— Notes & Queries, No. 44, Saturday, August 31, 1850 • Various

... had long fallen when Mrs. Stanhope was conveyed to her home, and a doctor was brought from Cedarville and the Lanings were informed of what had happened. The doctor said that a rib as well as the left arm had been fractured, and that the lady must be kept quiet for at least two months. At once Dora set about doing what she could for her mother, and Nellie Laning remained at the homestead to assist her. No one seemed ...
— The Rover Boys at School • Arthur M. Winfield

... his assurance robbing her of hope, for she saw he was stubborn and reckless, determined to override her will as well as to conquer her body, while under his creed, the creed of his kind, a woman was made from the rib of man and for his service. He conveyed it to her plainly. He ruled horses with a hard hand, he drove his dog teams with a biting lash, and he mastered women with a similar lack of ...
— The Barrier • Rex Beach

... stand of the Company had been told throughout Christendom wherever a brave deed of arms was loved, and honors had flowed in upon the few who had survived it. For two months Alleyne had wavered betwixt death and life, with a broken rib and a shattered head; yet youth and strength and a cleanly life were all upon his side, and he awoke from his long delirium to find that the war was over, that the Spaniards and their allies had been crushed at Navaretta, and that the prince had himself ...
— The White Company • Arthur Conan Doyle

... ball took effect, breaking a rib and raking the breastbone, but Jackson never stirred nor gave evidence of being hit. His object was to hide from his adversary the pleasure of knowing that he had even grazed his mark, for Dickinson ...
— Hidden Treasures - Why Some Succeed While Others Fail • Harry A. Lewis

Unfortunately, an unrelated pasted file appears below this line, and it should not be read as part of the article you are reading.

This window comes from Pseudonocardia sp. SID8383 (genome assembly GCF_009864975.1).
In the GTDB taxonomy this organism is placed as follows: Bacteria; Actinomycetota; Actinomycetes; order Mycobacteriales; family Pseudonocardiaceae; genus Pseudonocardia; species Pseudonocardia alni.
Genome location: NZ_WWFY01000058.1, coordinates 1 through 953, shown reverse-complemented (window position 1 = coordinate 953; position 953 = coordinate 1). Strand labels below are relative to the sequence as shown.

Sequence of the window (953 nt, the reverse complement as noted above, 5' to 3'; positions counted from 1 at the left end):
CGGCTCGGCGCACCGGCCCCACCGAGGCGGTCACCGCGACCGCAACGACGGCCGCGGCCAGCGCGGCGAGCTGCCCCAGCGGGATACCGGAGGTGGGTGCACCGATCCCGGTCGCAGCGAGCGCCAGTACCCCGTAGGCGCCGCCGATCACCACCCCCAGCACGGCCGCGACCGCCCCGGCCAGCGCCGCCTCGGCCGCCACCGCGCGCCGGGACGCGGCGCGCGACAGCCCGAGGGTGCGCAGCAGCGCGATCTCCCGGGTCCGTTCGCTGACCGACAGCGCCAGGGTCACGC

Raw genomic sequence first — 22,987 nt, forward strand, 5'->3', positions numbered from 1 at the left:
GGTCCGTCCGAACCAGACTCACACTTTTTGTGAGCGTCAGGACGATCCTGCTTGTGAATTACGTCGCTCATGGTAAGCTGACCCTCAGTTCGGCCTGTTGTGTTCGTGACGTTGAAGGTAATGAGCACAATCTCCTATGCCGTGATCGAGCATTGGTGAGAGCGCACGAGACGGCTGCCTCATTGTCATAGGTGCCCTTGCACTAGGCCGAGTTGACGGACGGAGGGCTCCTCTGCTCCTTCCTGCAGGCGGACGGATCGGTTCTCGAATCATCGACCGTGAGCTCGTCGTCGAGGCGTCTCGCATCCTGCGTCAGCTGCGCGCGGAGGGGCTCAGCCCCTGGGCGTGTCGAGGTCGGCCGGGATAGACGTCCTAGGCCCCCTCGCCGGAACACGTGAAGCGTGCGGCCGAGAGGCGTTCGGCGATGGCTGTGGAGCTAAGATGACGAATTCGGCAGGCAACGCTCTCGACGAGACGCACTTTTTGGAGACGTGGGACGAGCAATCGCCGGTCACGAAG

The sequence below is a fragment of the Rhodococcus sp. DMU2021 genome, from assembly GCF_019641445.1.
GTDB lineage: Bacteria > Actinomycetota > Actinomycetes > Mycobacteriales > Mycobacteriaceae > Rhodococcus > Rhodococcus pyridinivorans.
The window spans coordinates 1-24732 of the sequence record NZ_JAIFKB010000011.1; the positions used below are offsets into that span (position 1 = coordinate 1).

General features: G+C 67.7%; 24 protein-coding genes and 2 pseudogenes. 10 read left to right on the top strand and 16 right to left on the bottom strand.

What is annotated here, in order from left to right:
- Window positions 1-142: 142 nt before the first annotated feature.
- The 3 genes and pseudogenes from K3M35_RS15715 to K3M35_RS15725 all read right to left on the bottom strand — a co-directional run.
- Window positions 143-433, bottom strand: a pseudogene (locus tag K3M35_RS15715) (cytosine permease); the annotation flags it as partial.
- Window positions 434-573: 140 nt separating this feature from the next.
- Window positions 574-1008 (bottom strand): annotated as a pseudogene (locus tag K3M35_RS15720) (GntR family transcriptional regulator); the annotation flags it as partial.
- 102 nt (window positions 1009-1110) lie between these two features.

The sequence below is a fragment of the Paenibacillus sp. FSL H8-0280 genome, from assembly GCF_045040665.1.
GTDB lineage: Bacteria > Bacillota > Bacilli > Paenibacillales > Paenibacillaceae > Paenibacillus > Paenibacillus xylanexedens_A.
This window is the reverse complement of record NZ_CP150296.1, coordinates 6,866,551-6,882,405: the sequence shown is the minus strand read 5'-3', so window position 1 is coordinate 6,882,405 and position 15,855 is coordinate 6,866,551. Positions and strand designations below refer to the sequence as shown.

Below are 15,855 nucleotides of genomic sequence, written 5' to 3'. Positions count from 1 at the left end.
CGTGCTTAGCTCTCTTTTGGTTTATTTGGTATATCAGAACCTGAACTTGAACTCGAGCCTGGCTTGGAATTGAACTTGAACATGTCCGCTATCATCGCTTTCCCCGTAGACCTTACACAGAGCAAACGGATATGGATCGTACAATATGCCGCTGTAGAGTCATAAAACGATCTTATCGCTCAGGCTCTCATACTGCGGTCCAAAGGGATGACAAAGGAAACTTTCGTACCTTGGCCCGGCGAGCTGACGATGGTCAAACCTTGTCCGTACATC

... of the trap ladder leading up to my berth. The soliloquy that followed was very curious of its kind. The negro had excited himself by a recapitulation of the cruelties exercised on his unfortunate shipmates, and the unwarrantable caption of himself and rib, a deed that in the nautical calendar would rank in atrocity with the murder of a herald or the bearer of a flag of truce. He kept murmuring to himself, as he groped about in the dark for the sentry "Catch pilot! who ever hear of such a ting? I suppose dem would have pull down ...
— Tom Cringle's Log • Michael Scott

... not call this notion a silly one: he took it from our Holy Scriptures, but perverted it somewhat. Woman was made from man's rib, and did not require to be cut asunder all the way down: this is no proof of bad ...
— Imaginary Conversations and Poems - A Selection • Walter Savage Landor

... refuge-house called the Poizo, some 4,500 feet above sea-level, a road to the right led us to Comacha, where stood Mr. Edward Hollway's summer quinta. It occupies a ridge-crest of a transverse rib projected southerly, or seawards, from the central range which, trending east-west, forms the island dorsum. Hence its temperature is 60 deg. (F.) when the conservatory upon the bay shows 72 deg.. ...
— To the Gold Coast for Gold - A Personal Narrative in Two Volumes.—Vol. I • Richard F. Burton

... knew at once for the 'shore-grape.' {15a} We had fancied it (and correctly) to be a mere low bushy tree with roundish leaves. But what a bush! with drooping boughs, arched over and through each other, shoots already six feet long, leaves as big as the hand shining like dark velvet, a crimson mid-rib down each, and tiled over each other—'imbricated,' as the botanists would say, in that fashion, which gives its peculiar solidity and richness of light and shade to the foliage of an old sycamore; and among these noble shoots and noble ...